Egypt Jails Al Jazeera Journalists, U.S. Calls Sentences ‘Chilling’

(Reuters) -
El Shorouk Newspaper From left, Australian correspondent Peter Greste, Canadian-Egyptian acting bureau chief of al-Jazeera Mohamed Fahmy, and Egyptian producer Baher Mohammed appear in a defendant’s cage in a courtroom in Cairo, Egypt, Monday. (AP Photo/Heba Elkholy, )
El Shorouk Newspaper
From left, Australian correspondent Peter Greste, Canadian-Egyptian acting bureau chief of al-Jazeera Mohamed Fahmy, and Egyptian producer Baher Mohammed appear in a defendant’s cage in a courtroom in Cairo, Egypt, Monday. (AP Photo/Heba Elkholy, )

Three Al Jazeera journalists were jailed for seven years each by an Egyptian judge on Monday, in what Washington called “chilling, draconian sentences” that must be reversed.

Cairo defended the journalists’ convictions — for aiding a “terrorist organization” — and rejected the widespread condemnation as “interference in its internal affairs”.

The three, who all denied the charge of working with the now- banned Muslim Brotherhood, included Australian Peter Greste and Canadian-Egyptian national Mohamed Fahmy, Cairo bureau chief of Al Jazeera English.

The third defendant, Egyptian producer Baher Mohamed, was given an extra three years for possessing a single bullet, at the hearing attended by Western diplomats, some of whose governments summoned Egypt’s ambassadors over the case.

The men have been held at Egypt’s notorious Tora Prison for six months, with the case becoming a rallying point for rights groups and news organizations around the world.

They were detained in late December and charged with helping “a terrorist group” — a reference to the Muslim brotherhood — by broadcasting lies that harmed national security and supplying money, equipment and information to a group of Egyptians.

The Brotherhood was banned and declared a terrorist group after the army deposed elected Islamist president Mohamed Mursi in July 2013 following mass protests against his rule.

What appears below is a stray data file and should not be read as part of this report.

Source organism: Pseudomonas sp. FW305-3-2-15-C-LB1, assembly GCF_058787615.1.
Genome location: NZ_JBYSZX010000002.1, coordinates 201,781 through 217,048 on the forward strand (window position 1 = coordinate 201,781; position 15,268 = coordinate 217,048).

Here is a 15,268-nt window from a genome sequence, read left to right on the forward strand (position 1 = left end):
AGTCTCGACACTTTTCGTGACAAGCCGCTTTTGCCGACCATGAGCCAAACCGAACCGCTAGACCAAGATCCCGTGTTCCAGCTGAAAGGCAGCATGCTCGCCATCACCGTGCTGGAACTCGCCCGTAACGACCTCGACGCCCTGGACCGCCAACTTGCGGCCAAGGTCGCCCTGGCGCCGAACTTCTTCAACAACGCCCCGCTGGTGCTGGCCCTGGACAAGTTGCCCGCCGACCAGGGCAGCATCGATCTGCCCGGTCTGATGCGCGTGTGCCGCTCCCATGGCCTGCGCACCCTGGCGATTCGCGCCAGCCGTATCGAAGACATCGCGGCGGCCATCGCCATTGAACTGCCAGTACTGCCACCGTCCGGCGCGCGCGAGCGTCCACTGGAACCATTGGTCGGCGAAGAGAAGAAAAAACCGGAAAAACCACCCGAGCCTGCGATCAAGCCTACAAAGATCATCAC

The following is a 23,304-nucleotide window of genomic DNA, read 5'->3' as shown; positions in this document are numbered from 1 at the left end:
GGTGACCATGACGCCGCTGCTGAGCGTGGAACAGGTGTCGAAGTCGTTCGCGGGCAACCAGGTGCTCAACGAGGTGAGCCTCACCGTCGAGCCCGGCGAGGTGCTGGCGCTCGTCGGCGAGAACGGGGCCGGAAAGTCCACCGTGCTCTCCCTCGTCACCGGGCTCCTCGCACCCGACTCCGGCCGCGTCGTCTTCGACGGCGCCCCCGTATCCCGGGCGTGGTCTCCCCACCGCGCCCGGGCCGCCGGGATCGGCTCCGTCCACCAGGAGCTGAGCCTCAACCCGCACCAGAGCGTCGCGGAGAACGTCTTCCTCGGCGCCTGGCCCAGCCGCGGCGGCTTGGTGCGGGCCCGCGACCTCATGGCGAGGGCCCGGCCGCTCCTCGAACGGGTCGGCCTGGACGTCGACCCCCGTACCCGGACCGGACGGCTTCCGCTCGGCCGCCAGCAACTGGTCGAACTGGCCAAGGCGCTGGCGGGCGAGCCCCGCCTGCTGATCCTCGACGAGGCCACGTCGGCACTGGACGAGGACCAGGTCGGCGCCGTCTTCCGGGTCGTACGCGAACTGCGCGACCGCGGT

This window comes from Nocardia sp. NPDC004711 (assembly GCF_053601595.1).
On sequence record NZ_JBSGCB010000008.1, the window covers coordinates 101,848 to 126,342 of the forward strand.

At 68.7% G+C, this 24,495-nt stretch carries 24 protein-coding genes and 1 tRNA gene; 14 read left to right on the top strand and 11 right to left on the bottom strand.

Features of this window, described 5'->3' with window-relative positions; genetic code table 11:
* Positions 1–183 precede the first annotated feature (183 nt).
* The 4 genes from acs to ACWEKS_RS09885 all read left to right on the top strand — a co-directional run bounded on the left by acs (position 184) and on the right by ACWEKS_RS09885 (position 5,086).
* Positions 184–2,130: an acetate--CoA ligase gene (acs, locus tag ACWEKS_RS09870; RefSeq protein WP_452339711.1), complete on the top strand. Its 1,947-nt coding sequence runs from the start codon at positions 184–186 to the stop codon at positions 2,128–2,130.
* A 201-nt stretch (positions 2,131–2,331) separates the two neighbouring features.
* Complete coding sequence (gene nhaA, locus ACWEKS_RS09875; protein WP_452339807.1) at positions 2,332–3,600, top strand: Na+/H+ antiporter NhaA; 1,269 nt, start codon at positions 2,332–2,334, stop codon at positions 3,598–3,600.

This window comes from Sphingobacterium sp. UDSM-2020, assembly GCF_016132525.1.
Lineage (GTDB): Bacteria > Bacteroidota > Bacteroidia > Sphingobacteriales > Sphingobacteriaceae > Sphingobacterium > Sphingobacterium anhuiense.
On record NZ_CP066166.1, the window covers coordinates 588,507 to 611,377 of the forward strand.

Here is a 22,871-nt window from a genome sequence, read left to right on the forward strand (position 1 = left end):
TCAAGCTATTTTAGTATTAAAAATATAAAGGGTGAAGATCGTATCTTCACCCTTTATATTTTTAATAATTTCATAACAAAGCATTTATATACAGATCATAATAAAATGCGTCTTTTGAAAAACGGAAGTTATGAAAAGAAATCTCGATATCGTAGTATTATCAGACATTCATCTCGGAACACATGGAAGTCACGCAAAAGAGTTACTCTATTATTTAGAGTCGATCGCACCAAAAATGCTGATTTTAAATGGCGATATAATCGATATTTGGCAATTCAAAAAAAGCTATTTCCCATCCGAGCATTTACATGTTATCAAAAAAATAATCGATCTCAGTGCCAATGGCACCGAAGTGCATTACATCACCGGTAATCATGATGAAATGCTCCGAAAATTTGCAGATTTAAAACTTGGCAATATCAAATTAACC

Al Jazeera, whose Qatari owners back the Brotherhood and have been at odds with Egypt’s leadership, said the ruling defied “logic, sense and any semblance of justice.” “There is only one sensible outcome now. For the verdict to be overturned, and justice to be recognized by Egypt,” Al Jazeera English managing director Al Anstey said in a statement.

The ruling came a day after Secretary of State John Kerry met newly elected Egyptian President Abdel Fattah al-Sisi in Cairo and raised the issue of the journalists.

On Monday, Kerry said he called Egypt’s foreign minister to register his “serious displeasure” at the “chilling, draconian sentences.”

“Injustices like these simply cannot stand if Egypt is to move forward in the way that President al-Sisi and Foreign Minister [Sameh] Shoukry told me just yesterday that they aspire to see their country advance,” Kerry said in a statement.

The court descended into chaos as the verdict was read out. Near tears, Greste’s brother Michael said: “This is terribly devastating. I am stunned, dumbstruck. I’ve no other words.”

The three men had looked upbeat as they entered the courtroom in handcuffs, waving at relatives who had earlier told journalists they expected them to be freed for lack of evidence.

One Dutch woman and two Britons were sentenced to 10 years in absentia on the same charges of aiding a “terrorist group.”